“No Home, No Job, No Peace, No Rest”

My son downloaded “The Ghost of Tom Joad” by Bruce Springsteen with Tom Morello on my iPod a couple of months ago. During this past Thanksgiving week, we went together to see Morello perform as The Nightwatchman. With all due respect to The Boss, Morello now owns this song. As we all countdown to Jan. 20, these lyrics in the headline above may serve as the best anthem for the transition from the Bush legacy of a wrecked economy to our collective Obama hopes for change.

As Citibank reaches out for the latest lifeline in billions, homeowners remain adrift in a rising sea of foreclosures. The Chicago Tribune on Thanksgiving (Nov. 27, 2008) ran a chart breaking out the $8.5 TRILLION that the U.S. government has committed to rescuing Wall Street and our “crippled financial system.” And you thought it was only Henry Paulson’s $700 billion.

Stopping foreclosures remains paramount if home values are ever to stabilize. Turning already foreclosed properties into affordable housing is necessary to provide homes for a new forced class of renters and to restore viability to communities plagued with vacant buildings.

Yet as billions are lent and invested in commercial banks, it’s the credit shutdown of small businesses that is now accentuating the economic crisis. A financial system that greedily sold off predatory mortgages in slices has now decided that lending to small businesses is too risky, even though it was exotic “collateralized debt obligations” that brought on this economic chaos in the first place. So now besides “no home,” it’s “no job.” And this time, there is no place for Tom Joad to head to tonight.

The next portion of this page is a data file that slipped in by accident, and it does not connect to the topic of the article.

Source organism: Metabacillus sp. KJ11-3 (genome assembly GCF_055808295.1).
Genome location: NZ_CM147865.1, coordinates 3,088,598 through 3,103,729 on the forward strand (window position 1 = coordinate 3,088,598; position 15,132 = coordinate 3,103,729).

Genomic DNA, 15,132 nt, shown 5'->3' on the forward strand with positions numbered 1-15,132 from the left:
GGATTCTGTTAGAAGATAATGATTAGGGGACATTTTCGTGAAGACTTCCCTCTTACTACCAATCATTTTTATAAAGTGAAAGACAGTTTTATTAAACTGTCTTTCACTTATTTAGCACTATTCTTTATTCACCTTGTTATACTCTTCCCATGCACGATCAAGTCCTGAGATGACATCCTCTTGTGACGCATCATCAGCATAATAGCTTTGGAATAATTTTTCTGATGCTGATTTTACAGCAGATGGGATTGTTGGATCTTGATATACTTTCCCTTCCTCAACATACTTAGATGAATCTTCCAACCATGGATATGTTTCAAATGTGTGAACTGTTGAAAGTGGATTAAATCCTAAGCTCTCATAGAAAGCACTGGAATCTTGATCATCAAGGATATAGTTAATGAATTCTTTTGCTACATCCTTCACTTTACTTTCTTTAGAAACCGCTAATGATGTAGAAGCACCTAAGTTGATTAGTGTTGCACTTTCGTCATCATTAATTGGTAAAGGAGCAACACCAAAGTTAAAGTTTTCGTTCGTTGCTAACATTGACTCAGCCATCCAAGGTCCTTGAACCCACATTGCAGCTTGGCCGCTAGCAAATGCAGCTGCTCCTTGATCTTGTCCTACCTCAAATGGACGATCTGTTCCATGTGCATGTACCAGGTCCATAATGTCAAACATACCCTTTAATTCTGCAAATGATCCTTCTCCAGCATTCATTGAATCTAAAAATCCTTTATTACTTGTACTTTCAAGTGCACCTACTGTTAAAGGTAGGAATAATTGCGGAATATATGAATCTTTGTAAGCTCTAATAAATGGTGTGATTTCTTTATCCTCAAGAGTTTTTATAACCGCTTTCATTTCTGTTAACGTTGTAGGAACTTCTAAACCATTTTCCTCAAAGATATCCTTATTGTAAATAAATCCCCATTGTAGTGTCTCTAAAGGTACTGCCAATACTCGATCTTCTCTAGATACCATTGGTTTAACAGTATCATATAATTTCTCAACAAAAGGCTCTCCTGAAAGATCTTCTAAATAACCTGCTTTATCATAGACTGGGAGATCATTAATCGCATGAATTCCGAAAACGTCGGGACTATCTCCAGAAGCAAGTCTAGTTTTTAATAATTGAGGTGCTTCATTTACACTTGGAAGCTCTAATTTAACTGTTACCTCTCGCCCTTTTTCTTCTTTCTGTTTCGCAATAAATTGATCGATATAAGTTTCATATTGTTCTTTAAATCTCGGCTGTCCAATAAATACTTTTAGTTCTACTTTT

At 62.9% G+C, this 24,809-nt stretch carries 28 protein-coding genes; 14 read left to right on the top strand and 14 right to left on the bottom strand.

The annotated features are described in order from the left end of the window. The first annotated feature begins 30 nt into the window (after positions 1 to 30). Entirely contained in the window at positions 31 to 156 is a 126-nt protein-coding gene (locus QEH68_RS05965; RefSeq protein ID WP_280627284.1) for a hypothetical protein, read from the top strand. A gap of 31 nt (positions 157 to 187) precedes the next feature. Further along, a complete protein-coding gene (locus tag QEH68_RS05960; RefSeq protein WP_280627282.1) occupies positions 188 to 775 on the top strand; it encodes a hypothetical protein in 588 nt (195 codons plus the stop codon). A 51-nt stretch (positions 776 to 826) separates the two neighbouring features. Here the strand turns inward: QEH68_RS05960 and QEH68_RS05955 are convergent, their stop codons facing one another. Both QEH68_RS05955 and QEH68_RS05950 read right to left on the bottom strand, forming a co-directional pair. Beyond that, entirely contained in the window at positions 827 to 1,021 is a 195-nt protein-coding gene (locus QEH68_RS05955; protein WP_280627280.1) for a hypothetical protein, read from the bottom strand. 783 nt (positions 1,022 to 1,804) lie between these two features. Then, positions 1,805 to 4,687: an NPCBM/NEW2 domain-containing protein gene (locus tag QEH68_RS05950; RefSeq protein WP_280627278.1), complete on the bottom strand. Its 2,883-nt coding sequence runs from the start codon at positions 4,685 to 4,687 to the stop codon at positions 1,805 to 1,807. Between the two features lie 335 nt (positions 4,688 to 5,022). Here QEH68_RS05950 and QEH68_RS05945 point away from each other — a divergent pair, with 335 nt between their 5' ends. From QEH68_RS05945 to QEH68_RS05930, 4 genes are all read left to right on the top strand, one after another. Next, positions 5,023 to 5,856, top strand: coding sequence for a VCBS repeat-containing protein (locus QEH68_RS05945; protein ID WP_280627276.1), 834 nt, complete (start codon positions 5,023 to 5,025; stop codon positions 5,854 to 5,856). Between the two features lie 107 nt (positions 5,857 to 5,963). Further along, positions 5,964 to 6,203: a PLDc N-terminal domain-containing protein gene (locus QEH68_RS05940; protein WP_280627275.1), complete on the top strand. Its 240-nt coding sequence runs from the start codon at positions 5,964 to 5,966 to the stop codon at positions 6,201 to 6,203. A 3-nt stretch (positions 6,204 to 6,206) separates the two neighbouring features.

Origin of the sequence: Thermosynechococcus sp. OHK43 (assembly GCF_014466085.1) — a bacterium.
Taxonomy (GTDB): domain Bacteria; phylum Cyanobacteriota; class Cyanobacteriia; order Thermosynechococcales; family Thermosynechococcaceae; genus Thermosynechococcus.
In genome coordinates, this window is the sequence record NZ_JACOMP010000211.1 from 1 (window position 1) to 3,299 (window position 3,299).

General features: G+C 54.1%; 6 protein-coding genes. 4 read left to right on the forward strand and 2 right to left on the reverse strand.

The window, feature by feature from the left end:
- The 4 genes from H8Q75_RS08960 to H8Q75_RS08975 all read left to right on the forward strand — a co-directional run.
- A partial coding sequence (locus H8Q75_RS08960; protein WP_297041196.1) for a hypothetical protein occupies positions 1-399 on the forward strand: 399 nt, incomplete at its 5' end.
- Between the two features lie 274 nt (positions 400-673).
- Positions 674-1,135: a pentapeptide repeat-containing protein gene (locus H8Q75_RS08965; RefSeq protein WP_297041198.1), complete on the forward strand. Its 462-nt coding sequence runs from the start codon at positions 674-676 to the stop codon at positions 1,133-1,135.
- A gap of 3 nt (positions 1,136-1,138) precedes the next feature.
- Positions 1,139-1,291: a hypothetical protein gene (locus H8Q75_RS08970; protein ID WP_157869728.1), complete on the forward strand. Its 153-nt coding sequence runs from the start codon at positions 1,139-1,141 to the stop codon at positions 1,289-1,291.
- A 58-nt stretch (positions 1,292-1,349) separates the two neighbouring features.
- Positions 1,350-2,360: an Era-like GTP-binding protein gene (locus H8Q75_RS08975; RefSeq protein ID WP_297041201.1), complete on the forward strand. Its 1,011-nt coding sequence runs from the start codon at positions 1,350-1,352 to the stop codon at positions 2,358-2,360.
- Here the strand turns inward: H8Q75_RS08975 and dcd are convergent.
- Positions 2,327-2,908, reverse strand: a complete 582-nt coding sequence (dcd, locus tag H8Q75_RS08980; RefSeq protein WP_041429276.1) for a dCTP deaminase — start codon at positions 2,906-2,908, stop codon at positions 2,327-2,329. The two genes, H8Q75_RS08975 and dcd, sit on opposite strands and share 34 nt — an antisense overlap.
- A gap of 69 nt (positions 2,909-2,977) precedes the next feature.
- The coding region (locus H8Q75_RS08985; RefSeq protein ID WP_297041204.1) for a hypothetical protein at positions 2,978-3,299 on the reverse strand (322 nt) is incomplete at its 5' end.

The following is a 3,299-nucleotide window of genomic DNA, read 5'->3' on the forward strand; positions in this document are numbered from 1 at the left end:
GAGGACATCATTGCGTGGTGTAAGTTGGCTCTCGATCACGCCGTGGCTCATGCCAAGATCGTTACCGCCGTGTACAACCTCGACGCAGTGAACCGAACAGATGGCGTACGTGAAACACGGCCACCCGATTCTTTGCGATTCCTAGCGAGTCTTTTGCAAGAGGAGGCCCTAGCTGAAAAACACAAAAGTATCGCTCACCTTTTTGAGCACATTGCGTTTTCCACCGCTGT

The change required is for our financial system to do what was asked of them 30 and 40 years ago — reinvest in America’s communities and do so through fair lending. Plus now, there is a new imperative to reinvest environmentally for a green economy.

President-elect Obama is correctly calling for job-creating public infrastructure and clean-energy investments. As Van Jones notes in The Green Collar Economy, investments in energy efficiency and renewable energy can equal “thousands of contracts and millions of jobs — producing billions of dollars of economic stimulus.”

We are at a transitional moment in American history, and it is time for our federal government and financial system to change our investment priorities. Until then, we cannot afford to rest.

Ted Wysocki is CEO of the Institute of Cultural Affairs-USA and founder of U2Cando Consulting. Previously, Ted was CEO of the Local Economic & Employment Development Council, now North Branch Works, and CEO of the Chicago Association of Neighborhood Development Organizations (CANDO). Ted is also a director emeritus of the National Community Reinvestment Coalition.


Please enter your comment!
Please enter your name here

This site uses Akismet to reduce spam. Learn how your comment data is processed.